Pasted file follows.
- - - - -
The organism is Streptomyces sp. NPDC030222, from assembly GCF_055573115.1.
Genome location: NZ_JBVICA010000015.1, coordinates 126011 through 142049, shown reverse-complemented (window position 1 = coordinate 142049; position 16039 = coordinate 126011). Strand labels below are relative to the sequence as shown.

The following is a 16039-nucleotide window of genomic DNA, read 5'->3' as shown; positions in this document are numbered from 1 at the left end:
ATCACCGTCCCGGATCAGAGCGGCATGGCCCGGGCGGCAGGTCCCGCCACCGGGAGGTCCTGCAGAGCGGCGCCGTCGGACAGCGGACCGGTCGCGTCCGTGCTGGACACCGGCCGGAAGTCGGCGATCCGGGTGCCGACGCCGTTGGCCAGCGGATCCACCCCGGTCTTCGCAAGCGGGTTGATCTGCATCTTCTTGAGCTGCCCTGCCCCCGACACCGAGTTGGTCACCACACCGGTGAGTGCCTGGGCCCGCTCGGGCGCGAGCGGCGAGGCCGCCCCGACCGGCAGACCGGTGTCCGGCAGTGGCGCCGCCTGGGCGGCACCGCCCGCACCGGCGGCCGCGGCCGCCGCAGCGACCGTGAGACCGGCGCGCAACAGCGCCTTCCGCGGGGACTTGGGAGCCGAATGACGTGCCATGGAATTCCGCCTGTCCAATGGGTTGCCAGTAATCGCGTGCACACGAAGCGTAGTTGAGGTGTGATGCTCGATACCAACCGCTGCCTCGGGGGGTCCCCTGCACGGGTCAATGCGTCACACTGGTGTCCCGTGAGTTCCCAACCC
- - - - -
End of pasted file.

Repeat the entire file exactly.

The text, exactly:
The organism is Streptomyces sp. NPDC030222, from assembly GCF_055573115.1.
Genome location: NZ_JBVICA010000015.1, coordinates 126011 through 142049, shown reverse-complemented (window position 1 = coordinate 142049; position 16039 = coordinate 126011). Strand labels below are relative to the sequence as shown.

The following is a 16039-nucleotide window of genomic DNA, read 5'->3' as shown; positions in this document are numbered from 1 at the left end:
ATCACCGTCCCGGATCAGAGCGGCATGGCCCGGGCGGCAGGTCCCGCCACCGGGAGGTCCTGCAGAGCGGCGCCGTCGGACAGCGGACCGGTCGCGTCCGTGCTGGACACCGGCCGGAAGTCGGCGATCCGGGTGCCGACGCCGTTGGCCAGCGGATCCACCCCGGTCTTCGCAAGCGGGTTGATCTGCATCTTCTTGAGCTGCCCTGCCCCCGACACCGAGTTGGTCACCACACCGGTGAGTGCCTGGGCCCGCTCGGGCGCGAGCGGCGAGGCCGCCCCGACCGGCAGACCGGTGTCCGGCAGTGGCGCCGCCTGGGCGGCACCGCCCGCACCGGCGGCCGCGGCCGCCGCAGCGACCGTGAGACCGGCGCGCAACAGCGCCTTCCGCGGGGACTTGGGAGCCGAATGACGTGCCATGGAATTCCGCCTGTCCAATGGGTTGCCAGTAATCGCGTGCACACGAAGCGTAGTTGAGGTGTGATGCTCGATACCAACCGCTGCCTCGGGGGGTCCCCTGCACGGGTCAATGCGTCACACTGGTGTCCCGTGAGTTCCCAACCC